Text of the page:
By COLLIN BINKLEY Associated Press
BOSTON (AP) — Harvard does not discriminate against Asian American applicants, a federal appeals court ruled Thursday in a decision that offers relief to other colleges that consider race in admissions, but also sets the stage for a potential review by an increasingly conservative U.S. Supreme Court.
The decision came from two judges on the 1st U.S. Circuit Court of Appeals in Boston who rejected claims from an anti-affirmative action group that accused the Ivy League university of imposing a “racial penalty” on Asian Americans. The judges upheld a previous ruling clearing Harvard of discrimination when choosing students.
It delivers a blow to the suit’s plaintiff, Students for Fair Admissions, a nonprofit that aims to eliminate the use of race in college admissions. In a statement, the group’s president, Edward Blum, said he was disappointed but that “our hope is not lost.”
“This lawsuit is now on track to go up to the U.S. Supreme Court where we will ask the justices to end these unfair and unconstitutional race-based admissions policies at Harvard and all colleges and universities,” Blum said.
Both sides have been preparing for a possible review by the Supreme Court, and some legal scholars say the issue is ripe to be revisited.
Filed in 2014, the lawsuit has revived a national debate about race’s role in college admissions. In multiple decisions spanning decades, the U.S. Supreme Court has ruled that colleges can consider race as a limited factor in order to promote campus diversity. But the practice faces mounting challenges in the courts, including three suits from Students from Fair Admissions.
Many elite colleges consider applicants’ race and give an edge to some underrepresented students to promote diversity on campus. The Trump administration has opposed the practice and backed the lawsuit against Harvard. In October, the Justice Department filed a similar suit accusing Yale University of discriminating against Asian American and white applicants.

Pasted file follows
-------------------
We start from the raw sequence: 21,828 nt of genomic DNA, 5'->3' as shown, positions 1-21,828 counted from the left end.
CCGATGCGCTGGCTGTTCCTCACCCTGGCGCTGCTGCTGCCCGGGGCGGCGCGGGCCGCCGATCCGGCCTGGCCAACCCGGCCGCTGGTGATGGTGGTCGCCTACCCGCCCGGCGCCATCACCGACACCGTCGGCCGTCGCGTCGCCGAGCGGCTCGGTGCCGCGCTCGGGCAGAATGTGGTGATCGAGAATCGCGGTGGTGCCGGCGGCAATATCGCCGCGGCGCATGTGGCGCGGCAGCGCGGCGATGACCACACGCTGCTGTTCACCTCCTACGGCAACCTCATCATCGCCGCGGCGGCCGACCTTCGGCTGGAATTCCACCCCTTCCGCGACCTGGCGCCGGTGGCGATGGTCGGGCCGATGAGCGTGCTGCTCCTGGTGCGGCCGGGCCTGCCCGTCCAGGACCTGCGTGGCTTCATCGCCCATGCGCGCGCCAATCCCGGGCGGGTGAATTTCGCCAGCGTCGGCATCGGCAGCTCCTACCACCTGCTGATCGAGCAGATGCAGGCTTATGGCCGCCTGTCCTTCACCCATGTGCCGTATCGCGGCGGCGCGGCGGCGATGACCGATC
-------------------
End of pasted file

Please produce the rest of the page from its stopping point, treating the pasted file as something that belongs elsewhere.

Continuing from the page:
In Thursday’s decision, however, the judges ruled that Harvard’s admissions process passes legal muster and aligns with requirements that the Supreme Court laid out in previous cases.
“The issue before us is whether Harvard’s limited use of race in its admissions process in order to achieve diversity in the period in question is consistent with the requirements of Supreme Court precedent. There was no error,” the judges wrote.
Blum, a legal strategist, has spent years working to rid racial considerations from college admissions. Before the Harvard case, he orchestrated an unsuccessful fight challenging the use of race at the University of Texas.
In that case, a white student said she was rejected by the university because she was white.
Several Asian American groups filed legal briefs supporting Harvard, while some others filed briefs backing the suit and alleging discrimination in Ivy League admissions.
The suit alleges that Harvard’s admissions officers use a subjective “personal rating” to discriminate against Asian Americans who apply to the school. Using six years of admissions data, the group found that Asian American applicants were given the highest scores in an academic category but received the lowest scores …read more
Source:: The Mercury News – Entertainment